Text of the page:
Father Brown (of the BBC mystery series) was chided by the bishop for a poor performance by the children in the Christmas pageant the previous year. Mary, it transpired, had ridden to the stable on a goat; the baby had been greeted by “five wise men, two Cocker Spaniels and the Lone Ranger.” Anyone who has experienced the joy of orchestrating a school Christmas concert or a full-blown nativity pageant with the children in the Sunday school classes will understand.
The Episcopal Church in my hometown used to have a live nativity scene every evening through the week before Christmas. The livestock varied, depending on whoever could round up whatever in time to be brought to town. Donkeys are not very popular around here, being, so far as I can tell, not of much practical use. In the years we attended, the only objection to Mary riding a mule was made by a very small Joseph who couldn’t get the animal to move on cue.
It takes more people and better planning than a Cecil B. DeMille movie to put on a live nativity scene with child actors. It seems a shame that, in a rural community, none of our churches have live nativity scenes. In this day of everything being “politically correct,” I guess we should appreciate having even one of the inflatable variety. Driving through a small New Mexico town a few years ago, I saw one of those blow-up nativity scenes in a residential area. The bishop would have had a stroke seeing the baby Jesus being adored by The Grinch.
The holidays are a wonderful time for elementary school teachers, music teachers, art teachers and, of course, parents of very young children. By the time your kids have reached even the upper grades, they no longer believe in Santa. The “elf on the shelf” forgets to come out of the box where it’s been stored. And they’re not “into” making the zany, misshapen animals of clay or papier mache. I haven’t shopped in a Toys R Us store for quite a long while, but I was still saddened to hear that they are going out of business, as is Mattel, home to Barbie and all of her friends. The face of childhood is changing. Fewer dolls appear under the tree on Christmas morning: by the time they’re 5 or so, little girls want cell phones. BB guns are still on the list for Santa but I think the X-Box games get more play (a little unintended “double entendre” here) from the boys.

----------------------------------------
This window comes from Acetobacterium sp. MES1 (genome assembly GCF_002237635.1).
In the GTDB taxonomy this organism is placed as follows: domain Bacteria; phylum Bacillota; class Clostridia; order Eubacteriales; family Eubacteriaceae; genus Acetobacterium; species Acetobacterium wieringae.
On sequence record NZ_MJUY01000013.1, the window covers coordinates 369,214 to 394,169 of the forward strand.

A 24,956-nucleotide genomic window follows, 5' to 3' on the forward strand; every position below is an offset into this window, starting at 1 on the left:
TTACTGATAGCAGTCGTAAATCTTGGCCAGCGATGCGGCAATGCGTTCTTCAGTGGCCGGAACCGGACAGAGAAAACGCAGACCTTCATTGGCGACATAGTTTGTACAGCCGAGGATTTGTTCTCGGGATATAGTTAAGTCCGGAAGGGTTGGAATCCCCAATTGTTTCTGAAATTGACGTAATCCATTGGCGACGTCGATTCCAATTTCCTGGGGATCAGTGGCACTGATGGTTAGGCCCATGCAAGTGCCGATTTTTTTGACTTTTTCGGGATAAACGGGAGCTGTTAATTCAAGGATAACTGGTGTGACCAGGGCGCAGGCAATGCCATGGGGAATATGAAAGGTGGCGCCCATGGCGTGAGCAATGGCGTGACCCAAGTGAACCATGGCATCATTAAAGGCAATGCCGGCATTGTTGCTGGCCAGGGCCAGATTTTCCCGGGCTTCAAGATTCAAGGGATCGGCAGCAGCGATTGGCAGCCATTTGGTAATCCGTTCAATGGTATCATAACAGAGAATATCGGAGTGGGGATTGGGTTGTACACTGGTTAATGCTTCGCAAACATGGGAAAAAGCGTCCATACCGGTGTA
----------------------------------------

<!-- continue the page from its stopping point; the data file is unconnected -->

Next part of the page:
As with the annual office party, Christmas festivities at the schools are “holiday parties.” A superintendent now would never ask the art teacher to have his/her students design and paint a “City of Bethlehem” backdrop for the church Christmas play: it did not seem “out of place” to get that request in the small district where I taught some years ago. My students also painted murals in all of the halls at the high school, and at a dental clinic that served the entire county population. We were truly a “community.” And ecumenical as well: the “City of Bethlehem” went from one church to another as needed.
In our family, there were always more “home-made gifts” than items purchased at the local “five and dime.” Children brought home the oddly-shaped and overly-decorated presents they’d made in school; if they had a talented parent, other gifts were made at home. It was a real Christmas miracle that my sister Micki and I didn’t set the entire house on fire the year we learned how to “frost” candles. My mom encouraged creativity to the point of being a threat to the entire neighborhood.
You can still take the family out to cut down your own tree. There are stores that sell live trees. But I think more homes have the artificial trees that don’t require looping miles of twinkle lights ‘round and ‘round, from top to bottom. And that don’t shed needles all over the floor. I can’t complain: at least it’s still a Christmas tree and not a “holiday bush.”
So, have yourself a merry little Christmas. And for those of you still wondering about the Lone Ranger at the manger: if the sheep have shepherds, the cows need a cowboy. It’s childhood logic and not to be questioned at this time of year.